Haiti President Sees No End for Venezuela Oil Aid Even Amid Drop

Haiti’s President Michel Martelly speaks during an interview on the sidelines of the World Economic Forum on Latin America in Riviera Maya, Mexico on Thursday, May 7, 2015. Photographer: Todd Baer/Bloomberg

Haiti’s President Michel Martelly said he sees no sign Venezuela’s shipments of subsidized oil to Caribbean and Central American nations will end, and that his country would be the last to see the aid curbed in the case of cutbacks.

Haiti, the most impoverished country in the Americas, is recovering from a 2010 earthquake by attracting tourism and investment, Martelly said Thursday. The nation plans to continue scheduled debt payments, including to Venezuela, its biggest creditor, rather than follow the path of the Dominican Republic, which settled its debt this year.

Under Venezuela’s Petrocaribe program, South America’s biggest oil producer sends subsidized crude to the region’s poorer nations, who pay half the debt up front and the rest over 25 years at 1 percent or 2 percent interest. Suffering from recession and the world’s fastest inflation rate, Venezuela cut shipments to members 13 percent last year from 2013, according to state producer Petroleos de Venezuela SA.

“They don’t seem to be slowing down Petrocaribe,” Martelly, 54, said in an interview on the sidelines of the World Economic Forum on Latin America in Riviera Maya, Mexico. “The money is being reinvested in Haiti, well invested. We are building houses for the poor,” as well as roads, schools and sports centers, he said.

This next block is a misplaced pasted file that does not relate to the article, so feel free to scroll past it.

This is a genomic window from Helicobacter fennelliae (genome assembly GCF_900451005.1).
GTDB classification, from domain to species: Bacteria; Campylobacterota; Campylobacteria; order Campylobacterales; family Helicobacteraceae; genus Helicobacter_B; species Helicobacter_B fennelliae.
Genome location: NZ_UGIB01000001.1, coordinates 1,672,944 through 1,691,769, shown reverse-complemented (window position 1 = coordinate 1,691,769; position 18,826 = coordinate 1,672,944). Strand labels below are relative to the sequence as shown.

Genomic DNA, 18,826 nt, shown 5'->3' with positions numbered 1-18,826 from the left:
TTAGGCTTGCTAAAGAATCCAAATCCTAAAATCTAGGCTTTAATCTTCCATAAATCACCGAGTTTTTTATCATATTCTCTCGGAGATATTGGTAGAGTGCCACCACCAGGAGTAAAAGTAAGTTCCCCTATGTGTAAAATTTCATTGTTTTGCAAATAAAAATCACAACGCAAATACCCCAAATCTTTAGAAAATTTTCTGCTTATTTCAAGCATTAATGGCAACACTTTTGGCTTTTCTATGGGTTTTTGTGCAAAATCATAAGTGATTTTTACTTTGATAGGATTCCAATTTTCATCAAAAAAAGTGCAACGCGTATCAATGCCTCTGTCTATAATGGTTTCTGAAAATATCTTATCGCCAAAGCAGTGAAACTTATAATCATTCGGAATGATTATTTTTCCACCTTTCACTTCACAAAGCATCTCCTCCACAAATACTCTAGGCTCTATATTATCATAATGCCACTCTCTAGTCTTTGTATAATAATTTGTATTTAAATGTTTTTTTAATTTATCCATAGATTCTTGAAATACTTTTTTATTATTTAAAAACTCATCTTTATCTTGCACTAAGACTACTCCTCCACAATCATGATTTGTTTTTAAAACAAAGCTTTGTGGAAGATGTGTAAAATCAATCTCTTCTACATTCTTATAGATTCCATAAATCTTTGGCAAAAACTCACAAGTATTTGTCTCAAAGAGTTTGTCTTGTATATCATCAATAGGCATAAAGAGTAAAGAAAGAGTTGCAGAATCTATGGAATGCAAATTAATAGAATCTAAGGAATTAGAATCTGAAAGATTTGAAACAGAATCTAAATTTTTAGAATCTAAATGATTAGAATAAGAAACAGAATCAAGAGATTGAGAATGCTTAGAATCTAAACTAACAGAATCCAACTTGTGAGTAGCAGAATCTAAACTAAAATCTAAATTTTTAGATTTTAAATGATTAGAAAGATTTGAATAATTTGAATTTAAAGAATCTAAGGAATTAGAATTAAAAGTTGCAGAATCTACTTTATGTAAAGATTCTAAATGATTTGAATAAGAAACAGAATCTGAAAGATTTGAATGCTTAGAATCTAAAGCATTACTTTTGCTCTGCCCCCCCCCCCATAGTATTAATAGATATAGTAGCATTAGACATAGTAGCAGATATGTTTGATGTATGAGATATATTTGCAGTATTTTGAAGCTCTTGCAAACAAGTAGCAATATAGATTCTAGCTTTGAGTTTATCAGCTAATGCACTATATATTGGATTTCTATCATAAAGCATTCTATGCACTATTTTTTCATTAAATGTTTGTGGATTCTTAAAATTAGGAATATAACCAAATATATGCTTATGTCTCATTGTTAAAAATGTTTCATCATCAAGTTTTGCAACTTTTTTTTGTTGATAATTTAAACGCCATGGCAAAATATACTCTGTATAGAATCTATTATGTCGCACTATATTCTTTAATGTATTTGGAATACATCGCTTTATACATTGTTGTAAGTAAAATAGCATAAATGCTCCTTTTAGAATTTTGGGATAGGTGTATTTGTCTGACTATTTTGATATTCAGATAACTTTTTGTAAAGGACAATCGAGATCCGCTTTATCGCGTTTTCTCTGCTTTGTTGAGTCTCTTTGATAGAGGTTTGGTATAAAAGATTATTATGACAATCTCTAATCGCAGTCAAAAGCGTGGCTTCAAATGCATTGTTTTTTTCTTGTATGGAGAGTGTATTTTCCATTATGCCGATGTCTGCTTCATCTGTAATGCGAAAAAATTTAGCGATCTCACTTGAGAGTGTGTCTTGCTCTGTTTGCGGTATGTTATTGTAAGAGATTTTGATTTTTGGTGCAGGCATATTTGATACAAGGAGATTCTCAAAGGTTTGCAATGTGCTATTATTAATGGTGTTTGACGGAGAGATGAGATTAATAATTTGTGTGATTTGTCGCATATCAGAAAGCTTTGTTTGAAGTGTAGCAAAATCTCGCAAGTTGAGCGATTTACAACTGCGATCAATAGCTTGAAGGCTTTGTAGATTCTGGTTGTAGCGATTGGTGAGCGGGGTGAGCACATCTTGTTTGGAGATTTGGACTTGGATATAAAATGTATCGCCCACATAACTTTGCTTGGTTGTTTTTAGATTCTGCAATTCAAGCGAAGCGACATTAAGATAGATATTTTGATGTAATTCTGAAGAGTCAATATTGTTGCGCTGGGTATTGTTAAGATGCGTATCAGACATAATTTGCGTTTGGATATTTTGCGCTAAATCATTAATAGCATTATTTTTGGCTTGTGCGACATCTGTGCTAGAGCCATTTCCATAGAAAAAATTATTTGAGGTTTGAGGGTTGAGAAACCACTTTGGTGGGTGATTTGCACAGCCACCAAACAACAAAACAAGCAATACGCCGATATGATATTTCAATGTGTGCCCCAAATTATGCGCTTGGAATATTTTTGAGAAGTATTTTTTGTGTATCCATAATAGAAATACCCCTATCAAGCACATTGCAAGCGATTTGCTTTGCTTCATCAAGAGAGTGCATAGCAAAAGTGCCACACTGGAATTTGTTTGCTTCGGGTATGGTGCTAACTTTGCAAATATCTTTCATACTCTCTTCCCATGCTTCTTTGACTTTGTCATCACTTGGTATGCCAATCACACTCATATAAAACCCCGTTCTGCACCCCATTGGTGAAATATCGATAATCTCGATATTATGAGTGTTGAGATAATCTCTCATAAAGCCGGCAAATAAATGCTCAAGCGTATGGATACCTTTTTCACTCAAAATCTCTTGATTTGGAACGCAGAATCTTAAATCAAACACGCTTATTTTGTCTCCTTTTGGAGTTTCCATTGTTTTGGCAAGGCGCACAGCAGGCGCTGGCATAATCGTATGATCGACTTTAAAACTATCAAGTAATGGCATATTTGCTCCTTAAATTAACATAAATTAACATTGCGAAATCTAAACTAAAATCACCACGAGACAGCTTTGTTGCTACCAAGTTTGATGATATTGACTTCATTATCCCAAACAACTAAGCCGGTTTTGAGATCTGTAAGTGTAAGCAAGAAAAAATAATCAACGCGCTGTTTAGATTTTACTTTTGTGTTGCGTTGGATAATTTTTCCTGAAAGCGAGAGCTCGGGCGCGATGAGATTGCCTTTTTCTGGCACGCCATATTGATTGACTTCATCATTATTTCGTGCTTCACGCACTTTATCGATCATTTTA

Haiti depends on non-profits and foreign aid to provide many basic services. The country placed near the bottom in the World Bank’s 2015 ease of doing business ranking, coming in 180th of 189.

Quake, Recovery

Still, the $8.5 billion economy of Haiti, which shares the island of Hispaniola with the Dominican Republic, grew 3.5 percent to 4 percent last year, the International Monetary Fund estimates.

Martelly, a former singer known as “Sweet Micky,” was elected in 2011, a year after a 7 magnitude earthquake toppled much of Haiti’s capital, Port-Au-Prince, killing an estimated 200,000 people and leaving 1.3 million homeless. Martelly said that more than 95 percent of Haitians who were living in tents in the disaster’s aftermath are now in permanent housing, with only about 40,000 still in temporary structures.

Martelly’s administration has tried to rebuild the country by wooing foreign investors, including Carnival Corp., which plans to build a $70 million cruise port, and Bermuda-based Lazard Ltd, working to develop a Haiti investment fund. Hilton Worldwide Holdings Inc. plans next year to open its first hotel in Haiti, a Hilton Garden Inn near the renovated Louverture Airport in the nation’s capital. Marriott International Inc. also opened a hotel earlier this year with a ceremony that included Martelly and former U.S. President Bill Clinton.

“Things are moving in Haiti,” Martelly said.


Author: `